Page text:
As noted the Inquirer highlights the opinions of people who actually live in the Riverdale park. It turns out the very people who are affected by this the most have a much different opinion than those who purport to represent their interests. That is easily noticeable in a quote provided by the leader of a group representing Riverdale residents:
“I am not going to protest against Aqua America,” he said. “They were not the ones who caused all this.” – Kevin June
Another interesting fact highlighted by the article is that no one from the community attended this makeshift protest which was organized by Clean Water Action. Even more interesting is the fact that not a single sign held by the protestors even references the plight of the residents being affected, it was indeed all about hydraulic fracturing- it seems the residents were merely an afterthought for these activists.
The Inquirer article reiterates that the property has been for sale for years and highlights that continued operation of the park was impossible as any new ownership is prohibited from continuing to operate the land as a mobile home park because of its location in the floodplain.
Aqua’s DeBenedictis said the company had been negotiating to buy the property for a year. The land is zoned for light-industrial use and is along a deep part of the river, which allows for easier withdrawals.Richard A. “Rick” Leonard Jr., the son of the former owners, said the Riverdale park had been marked with a “for sale” sign for many years. Since the land is in a floodplain — some trailers have been damaged or lost in floods — authorities would not allow a new owner to continue to operate it as a mobile-home park.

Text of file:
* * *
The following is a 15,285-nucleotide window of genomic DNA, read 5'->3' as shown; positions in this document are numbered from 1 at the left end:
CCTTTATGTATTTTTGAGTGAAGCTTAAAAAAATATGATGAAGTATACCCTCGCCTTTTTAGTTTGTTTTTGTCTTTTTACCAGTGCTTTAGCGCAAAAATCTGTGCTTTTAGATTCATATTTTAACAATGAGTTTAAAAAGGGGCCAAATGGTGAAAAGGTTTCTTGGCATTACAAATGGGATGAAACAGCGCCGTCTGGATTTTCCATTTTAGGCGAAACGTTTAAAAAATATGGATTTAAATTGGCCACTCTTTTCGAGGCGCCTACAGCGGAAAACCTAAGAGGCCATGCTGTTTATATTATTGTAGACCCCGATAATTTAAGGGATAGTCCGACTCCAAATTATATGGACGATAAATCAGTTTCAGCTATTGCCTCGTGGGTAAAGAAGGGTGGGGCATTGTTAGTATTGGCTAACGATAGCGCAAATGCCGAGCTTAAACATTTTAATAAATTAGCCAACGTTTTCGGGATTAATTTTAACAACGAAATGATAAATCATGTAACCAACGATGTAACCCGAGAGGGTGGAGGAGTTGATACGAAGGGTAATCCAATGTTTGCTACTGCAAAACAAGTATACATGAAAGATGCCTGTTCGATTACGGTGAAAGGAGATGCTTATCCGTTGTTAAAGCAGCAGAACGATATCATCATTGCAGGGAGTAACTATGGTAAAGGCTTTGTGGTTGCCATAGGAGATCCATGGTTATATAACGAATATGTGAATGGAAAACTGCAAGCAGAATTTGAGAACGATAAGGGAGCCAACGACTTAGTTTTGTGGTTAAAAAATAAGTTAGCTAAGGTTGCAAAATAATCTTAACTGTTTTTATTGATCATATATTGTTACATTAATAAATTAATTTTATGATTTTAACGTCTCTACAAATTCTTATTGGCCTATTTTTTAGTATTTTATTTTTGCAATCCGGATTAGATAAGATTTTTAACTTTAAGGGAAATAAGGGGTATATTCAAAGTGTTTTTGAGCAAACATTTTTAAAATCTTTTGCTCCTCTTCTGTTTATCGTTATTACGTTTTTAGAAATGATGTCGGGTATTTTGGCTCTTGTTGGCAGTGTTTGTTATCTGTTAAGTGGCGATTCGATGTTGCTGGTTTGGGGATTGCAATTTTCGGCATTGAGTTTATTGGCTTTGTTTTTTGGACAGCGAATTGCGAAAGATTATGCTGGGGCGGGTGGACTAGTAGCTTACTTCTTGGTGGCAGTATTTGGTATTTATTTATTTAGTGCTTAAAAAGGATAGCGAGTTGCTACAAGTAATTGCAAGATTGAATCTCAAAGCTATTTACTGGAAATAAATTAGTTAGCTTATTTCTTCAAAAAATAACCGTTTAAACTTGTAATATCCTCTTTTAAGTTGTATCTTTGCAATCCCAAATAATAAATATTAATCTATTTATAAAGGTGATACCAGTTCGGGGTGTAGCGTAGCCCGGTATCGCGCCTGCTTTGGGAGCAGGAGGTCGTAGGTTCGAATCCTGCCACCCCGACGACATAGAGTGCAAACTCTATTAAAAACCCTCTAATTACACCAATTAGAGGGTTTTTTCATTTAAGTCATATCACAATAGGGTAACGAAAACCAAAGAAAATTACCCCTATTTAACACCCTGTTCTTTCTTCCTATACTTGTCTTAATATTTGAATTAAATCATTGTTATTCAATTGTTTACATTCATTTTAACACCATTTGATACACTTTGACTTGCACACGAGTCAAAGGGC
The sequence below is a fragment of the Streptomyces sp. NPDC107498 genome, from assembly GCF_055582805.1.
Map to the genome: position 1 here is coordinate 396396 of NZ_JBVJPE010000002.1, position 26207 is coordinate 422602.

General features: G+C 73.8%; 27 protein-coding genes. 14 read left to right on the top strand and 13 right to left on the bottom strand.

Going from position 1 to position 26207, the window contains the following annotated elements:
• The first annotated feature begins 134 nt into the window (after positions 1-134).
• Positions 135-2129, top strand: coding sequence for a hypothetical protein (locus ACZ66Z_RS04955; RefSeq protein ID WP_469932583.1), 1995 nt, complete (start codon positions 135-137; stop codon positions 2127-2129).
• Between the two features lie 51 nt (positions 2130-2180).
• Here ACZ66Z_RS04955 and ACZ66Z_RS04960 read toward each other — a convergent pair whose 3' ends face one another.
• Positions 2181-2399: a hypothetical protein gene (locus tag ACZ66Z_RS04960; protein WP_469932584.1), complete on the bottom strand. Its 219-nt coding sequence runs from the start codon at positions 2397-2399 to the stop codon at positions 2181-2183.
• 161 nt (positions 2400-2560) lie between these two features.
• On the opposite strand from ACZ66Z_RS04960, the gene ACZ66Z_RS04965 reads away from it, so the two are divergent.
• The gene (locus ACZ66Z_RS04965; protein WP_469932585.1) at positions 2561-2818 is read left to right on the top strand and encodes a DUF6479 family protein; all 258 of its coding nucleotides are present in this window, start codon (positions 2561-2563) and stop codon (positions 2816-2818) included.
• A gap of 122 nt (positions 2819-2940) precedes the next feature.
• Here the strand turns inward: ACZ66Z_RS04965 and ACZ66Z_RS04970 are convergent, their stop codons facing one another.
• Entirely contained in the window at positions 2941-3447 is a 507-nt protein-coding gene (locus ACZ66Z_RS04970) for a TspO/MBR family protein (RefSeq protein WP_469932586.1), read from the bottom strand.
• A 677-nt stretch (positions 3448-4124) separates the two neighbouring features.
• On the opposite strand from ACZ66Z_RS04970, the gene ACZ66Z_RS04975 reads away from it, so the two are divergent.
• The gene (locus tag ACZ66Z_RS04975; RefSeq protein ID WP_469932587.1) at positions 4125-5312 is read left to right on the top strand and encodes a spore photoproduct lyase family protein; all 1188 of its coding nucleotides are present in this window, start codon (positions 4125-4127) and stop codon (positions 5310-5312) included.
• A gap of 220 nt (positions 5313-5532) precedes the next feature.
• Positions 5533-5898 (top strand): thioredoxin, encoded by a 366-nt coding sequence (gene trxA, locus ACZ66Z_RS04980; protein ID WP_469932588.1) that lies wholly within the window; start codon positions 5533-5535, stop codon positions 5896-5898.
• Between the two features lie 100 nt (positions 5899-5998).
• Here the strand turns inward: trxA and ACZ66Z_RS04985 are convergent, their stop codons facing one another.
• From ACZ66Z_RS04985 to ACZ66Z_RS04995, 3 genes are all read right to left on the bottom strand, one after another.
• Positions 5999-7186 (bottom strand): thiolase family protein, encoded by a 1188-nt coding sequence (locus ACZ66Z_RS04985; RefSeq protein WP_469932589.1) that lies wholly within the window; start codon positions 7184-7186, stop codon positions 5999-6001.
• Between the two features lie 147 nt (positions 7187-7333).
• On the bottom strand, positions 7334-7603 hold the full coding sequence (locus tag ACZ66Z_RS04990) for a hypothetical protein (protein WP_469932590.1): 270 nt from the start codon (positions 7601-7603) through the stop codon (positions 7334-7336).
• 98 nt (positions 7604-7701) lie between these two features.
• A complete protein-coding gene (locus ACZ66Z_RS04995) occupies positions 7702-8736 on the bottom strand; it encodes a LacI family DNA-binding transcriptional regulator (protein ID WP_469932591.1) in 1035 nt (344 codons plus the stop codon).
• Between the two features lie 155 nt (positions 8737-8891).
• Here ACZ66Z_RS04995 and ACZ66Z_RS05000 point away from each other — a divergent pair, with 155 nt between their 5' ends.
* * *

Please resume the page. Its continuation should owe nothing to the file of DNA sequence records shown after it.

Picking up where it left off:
Aqua America, the new owner, is working to support the residents during this difficult time by refusing to charge them fees while they remain on the land. The company is also offering compensation to the residents to offset the costs of having to move their homes – which was an unavoidable circumstance regardless of the property’s end use.
–original article April 18, 2012 —
Property rights are at the center of the debate on natural gas. We see discussion of them surface in everything from leasing to water withdrawals and now the topic is being addressed in the media, yet again, in a dispute between the residents of a mobile home park, the owner of the land and the company he has sold it to. It is an emotional situation, no doubt, but when you cast the emotion aside and look at it for what it is, it clearly becomes a case of basic property rights where the anti-natural gas contingency is asserting landowners should have none.
Riverdale Mobile Home Village
Last month, the residents of the Riverdale Mobile Home Village in Piatt Township, Pennsylvania were informed the park had been sold to Aqua PVR, LLC who plans to close the court. Under normal circumstances, this would likely get little media attention. While unfortunate for residents, most acknowledge a situation like this as being attributable to the risk associated with renting a property.
That is exactly how a similar closing in the Poconos was viewed which occurred at about the same time. In this example, when a park owner evicts residents without giving a reason for doing so, no one bats an eye. Head on over to Riverdale and there is quite an uproar leading some to ask why that might be the case. Well, because it provides a platform for those hoping to shut down natural gas development, of course. You see, the park is being closed because it was sold to Aqua PVR and they plan to use the facility as a water withdrawal site for the natural gas industry.